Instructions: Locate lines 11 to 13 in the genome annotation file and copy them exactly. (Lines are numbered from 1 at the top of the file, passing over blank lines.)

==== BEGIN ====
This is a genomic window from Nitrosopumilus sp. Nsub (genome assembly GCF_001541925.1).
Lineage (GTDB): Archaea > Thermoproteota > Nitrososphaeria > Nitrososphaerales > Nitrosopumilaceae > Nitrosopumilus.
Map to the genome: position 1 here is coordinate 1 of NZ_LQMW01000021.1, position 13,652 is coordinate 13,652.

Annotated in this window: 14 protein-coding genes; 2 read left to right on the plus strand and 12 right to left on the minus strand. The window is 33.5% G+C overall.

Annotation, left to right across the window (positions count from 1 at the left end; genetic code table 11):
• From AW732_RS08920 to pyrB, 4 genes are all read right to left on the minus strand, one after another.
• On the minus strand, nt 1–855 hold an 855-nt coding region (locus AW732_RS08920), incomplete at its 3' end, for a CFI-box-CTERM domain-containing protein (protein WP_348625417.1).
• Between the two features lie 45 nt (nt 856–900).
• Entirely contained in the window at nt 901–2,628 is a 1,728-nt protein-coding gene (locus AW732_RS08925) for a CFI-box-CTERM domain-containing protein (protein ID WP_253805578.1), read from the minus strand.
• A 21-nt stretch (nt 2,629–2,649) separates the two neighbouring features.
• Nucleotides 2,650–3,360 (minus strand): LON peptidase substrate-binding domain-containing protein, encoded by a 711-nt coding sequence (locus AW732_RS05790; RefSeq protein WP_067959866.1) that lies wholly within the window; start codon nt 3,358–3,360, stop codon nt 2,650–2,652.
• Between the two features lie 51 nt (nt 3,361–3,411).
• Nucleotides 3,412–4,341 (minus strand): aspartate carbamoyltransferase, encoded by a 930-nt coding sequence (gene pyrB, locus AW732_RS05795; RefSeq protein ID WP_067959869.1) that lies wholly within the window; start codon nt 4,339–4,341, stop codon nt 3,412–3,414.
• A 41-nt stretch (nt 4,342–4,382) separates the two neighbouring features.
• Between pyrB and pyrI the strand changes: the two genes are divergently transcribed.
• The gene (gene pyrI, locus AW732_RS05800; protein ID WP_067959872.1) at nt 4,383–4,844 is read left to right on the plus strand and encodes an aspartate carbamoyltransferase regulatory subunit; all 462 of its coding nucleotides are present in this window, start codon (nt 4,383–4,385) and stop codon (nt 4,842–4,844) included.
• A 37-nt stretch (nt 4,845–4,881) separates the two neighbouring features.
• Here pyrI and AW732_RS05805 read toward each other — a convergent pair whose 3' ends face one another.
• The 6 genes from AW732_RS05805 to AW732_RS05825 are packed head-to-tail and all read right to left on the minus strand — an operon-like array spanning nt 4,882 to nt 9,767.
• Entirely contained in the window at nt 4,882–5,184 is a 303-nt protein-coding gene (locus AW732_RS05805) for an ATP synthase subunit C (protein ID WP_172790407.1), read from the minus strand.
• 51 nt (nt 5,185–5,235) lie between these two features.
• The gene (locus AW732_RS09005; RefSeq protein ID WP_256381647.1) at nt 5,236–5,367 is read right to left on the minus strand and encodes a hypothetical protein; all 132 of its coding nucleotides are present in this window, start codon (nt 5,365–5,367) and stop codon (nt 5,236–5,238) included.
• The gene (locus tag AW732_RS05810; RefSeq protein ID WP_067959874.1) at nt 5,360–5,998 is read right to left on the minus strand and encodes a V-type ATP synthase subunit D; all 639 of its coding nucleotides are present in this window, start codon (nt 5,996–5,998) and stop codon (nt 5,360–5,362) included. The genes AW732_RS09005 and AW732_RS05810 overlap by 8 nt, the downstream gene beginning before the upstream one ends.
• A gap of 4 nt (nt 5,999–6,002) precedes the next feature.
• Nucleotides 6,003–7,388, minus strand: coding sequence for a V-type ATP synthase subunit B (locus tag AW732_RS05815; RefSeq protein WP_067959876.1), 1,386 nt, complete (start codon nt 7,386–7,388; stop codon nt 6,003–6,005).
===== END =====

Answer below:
• Nucleotides 2,650–3,360 (minus strand): LON peptidase substrate-binding domain-containing protein, encoded by a 711-nt coding sequence (locus AW732_RS05790; RefSeq protein WP_067959866.1) that lies wholly within the window; start codon nt 3,358–3,360, stop codon nt 2,650–2,652.
• Between the two features lie 51 nt (nt 3,361–3,411).
• Nucleotides 3,412–4,341 (minus strand): aspartate carbamoyltransferase, encoded by a 930-nt coding sequence (gene pyrB, locus AW732_RS05795; RefSeq protein ID WP_067959869.1) that lies wholly within the window; start codon nt 4,339–4,341, stop codon nt 3,412–3,414.